This page shows you the list charts. By default, the movies are ordered by how many times they have been marked as a favorite. However, you can also sort by other information, such as the total number of times it has been marked as a dislike.
History isn’t marked by years, but events. Being a history buff means looking at the way major ideas or happenings played out and how they had an effect on everything from politics to the economy.
War, invention, discovery, love: the history of the world has been shaped by the way we deal with these things. The movies on this list are great ways to take a closer look at the moments that changed history.
[b]NOTE[/b]: The list is constructed out of seven minor lists, as noted below:
#01 - 13: Ancient History
#14 - 29: Medieval Times
#30 - 46: Exploration & Colonization
#47 - 53: The American Revolution
#54 - 68: The American Civil War
#69 - 81: World War II
#82 - 100: The 20th Century
It is always a challenge to produce a definitive list of “must- see” movies, because value judgments are, by definition, extremely subjective. However, the 100 handpicked films in this section have delighted, moved or educated audiences of all ages, all over the world. Over the last nine decades, these films have changed our perceptions of cinema, and most have left an indelible mark on film history.
"With A History Of Violence, Tom Breihan picks the most important action movie of every year, starting with the genre’s birth and moving right up to whatever Vin Diesel’s doing this very minute."
A selection of 70* representative titles for the 70th anniversary of the beginning of the Spanish Civil War (1936-39) by film historian Magí Crusells. Only films, fictional or documentary, released in theatres that take place, at least partially, in the war period.
From the book "Cine y Guerra Civil española: imágenes para la memoria", Magí Crusells. Ediciones JC, Madrid, 2006. ISBN 84-89564-48-5.
* IMDb missing entries:
- Celestino García Moreno (1939)
- Nos prisonniers (1937)
- Frente de Vizcaya y 18 de Julio (1937)
- Fin del Frente Rojo Cantábrico (La toma de Gijón) (1937)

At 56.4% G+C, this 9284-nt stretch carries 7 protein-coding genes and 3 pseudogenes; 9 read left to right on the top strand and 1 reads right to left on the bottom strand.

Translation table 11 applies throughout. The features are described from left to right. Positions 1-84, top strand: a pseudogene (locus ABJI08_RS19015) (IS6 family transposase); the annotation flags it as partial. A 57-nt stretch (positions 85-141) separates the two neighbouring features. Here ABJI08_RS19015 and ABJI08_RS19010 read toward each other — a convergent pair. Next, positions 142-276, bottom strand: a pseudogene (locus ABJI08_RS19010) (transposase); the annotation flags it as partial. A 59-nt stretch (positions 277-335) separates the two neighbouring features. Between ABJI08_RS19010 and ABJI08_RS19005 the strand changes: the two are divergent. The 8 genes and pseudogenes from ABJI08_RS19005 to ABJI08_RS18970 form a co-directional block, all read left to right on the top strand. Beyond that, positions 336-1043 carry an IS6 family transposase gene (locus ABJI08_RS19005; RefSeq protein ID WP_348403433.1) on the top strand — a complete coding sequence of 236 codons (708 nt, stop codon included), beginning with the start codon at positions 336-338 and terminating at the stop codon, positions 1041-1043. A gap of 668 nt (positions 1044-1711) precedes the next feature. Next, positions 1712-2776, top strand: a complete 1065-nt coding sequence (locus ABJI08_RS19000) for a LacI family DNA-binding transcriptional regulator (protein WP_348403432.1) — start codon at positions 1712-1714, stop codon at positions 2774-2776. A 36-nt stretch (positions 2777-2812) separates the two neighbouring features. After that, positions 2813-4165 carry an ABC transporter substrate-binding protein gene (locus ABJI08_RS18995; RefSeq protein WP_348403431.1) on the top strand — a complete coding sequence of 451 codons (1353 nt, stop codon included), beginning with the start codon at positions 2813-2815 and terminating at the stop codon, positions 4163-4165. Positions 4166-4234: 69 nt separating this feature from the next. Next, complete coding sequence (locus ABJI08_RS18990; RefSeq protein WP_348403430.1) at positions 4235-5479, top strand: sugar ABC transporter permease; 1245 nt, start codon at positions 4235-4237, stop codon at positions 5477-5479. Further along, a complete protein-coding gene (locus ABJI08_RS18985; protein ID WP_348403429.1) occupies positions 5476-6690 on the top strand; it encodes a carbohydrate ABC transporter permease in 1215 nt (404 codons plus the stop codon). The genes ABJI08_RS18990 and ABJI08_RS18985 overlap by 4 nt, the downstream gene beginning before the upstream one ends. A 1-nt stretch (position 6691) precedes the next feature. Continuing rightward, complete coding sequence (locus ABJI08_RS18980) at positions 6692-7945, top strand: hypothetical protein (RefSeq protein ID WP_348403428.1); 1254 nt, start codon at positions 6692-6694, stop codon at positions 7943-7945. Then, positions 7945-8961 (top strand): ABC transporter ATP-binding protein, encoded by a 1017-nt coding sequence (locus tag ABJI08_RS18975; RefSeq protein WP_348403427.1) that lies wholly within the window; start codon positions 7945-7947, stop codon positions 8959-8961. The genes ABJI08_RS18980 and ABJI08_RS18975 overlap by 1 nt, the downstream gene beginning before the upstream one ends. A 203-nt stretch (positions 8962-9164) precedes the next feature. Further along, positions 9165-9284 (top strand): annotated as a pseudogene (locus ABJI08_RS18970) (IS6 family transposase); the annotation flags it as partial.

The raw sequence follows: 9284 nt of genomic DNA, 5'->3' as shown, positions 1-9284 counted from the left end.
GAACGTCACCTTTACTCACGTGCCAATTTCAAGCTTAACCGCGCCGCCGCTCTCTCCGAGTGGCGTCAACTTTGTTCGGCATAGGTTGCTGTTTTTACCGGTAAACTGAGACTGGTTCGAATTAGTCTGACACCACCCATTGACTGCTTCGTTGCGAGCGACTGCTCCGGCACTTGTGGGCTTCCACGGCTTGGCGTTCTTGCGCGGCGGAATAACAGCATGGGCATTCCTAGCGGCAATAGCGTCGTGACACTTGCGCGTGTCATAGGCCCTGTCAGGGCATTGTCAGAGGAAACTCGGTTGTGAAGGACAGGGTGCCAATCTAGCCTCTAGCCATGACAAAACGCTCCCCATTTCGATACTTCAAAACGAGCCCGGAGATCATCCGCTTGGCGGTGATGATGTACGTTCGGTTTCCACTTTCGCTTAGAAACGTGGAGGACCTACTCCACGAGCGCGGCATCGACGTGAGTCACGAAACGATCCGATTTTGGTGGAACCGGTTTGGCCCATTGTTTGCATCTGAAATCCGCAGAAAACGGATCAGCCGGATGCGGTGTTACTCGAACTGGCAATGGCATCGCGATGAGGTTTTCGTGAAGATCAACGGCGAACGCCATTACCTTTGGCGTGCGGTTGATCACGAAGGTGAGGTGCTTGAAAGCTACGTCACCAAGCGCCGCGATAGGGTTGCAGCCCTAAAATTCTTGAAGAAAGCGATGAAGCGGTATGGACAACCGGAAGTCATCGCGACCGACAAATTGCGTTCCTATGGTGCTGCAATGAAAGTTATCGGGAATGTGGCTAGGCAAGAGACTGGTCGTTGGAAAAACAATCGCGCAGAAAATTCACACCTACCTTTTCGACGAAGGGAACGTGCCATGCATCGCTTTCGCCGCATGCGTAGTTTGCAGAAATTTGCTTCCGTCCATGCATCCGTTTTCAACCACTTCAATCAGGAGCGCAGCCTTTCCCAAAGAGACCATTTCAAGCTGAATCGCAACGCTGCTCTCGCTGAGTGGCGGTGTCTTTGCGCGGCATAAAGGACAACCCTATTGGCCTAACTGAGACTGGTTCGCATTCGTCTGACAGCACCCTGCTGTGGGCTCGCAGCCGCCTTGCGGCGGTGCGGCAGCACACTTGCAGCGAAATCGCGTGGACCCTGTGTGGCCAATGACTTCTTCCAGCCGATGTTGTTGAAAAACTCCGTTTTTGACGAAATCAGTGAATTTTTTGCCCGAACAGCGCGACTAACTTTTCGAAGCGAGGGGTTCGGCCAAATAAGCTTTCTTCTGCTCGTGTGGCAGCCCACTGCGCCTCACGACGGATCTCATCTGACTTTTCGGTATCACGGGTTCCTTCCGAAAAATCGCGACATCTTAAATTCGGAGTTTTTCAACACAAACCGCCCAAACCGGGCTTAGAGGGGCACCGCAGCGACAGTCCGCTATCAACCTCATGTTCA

- Entre la esperanza y el fraude: España 1931-39 (1977)
Global in scope and a practical tool for students and teachers of history, Deanne Schultz's "Filmography of World History: A Select, Critical Guide To Feature Films That Engage The Past" includes description and analysis of over 300 historical films. A companion to Grant Tracey's "Filmography of American History," this critical reference book selects movies that represent aspects of world history from the middle ages through the twentieth century. These films adopt as their subject a wide range of historical events, people and societies of Africa, Asia-Pacific, Europe and Canada, and Latin America. Over half of the entries provide extended analysis of the historical interpretation the film brings to the screen. "Filmography of World History" argues for the potential of feature films to teach us about the past and its reconstruction in academe and popular culture.
The book provides several listings of the films, the one shown here is the cross referenced list by time periods. These are divided as followed on this ICM list:
1 - 19 Medieval (c. 600-1500)
20 - 50 Early Modern (c. 1500 - 1800)
51 - 95 Nineteenth Century (1801 - 1900)
96 - 286 Twentieth Century (1901 - 2000)
287 - 292 Contemporary
Note: I have ordered the list chronologically by the years the films deal with within these groups using the years the author has provided. In cases such as WW2 films that deal with the same years, these are ordered alphabetically within these years.
For more detail about the specific years and regions of each movie, check out the book and/or download this excel file I made: [url]http://we.tl/vO29n6ik2d[/url]
The filmography of the 1968 book by Carlos Clarens. Also known as "An Illustrated History of the Horror Film", this was a seminal academic study of horror films, one of the first critical studies to take the genre seriously.
The Up Series is a series of documentary films directed by Michael Apted that have followed the lives of fourteen Britons, starting in 1964 when they were seven years old. Every installment is on Rober Ebert's list "The Great Movies", due to their historic value.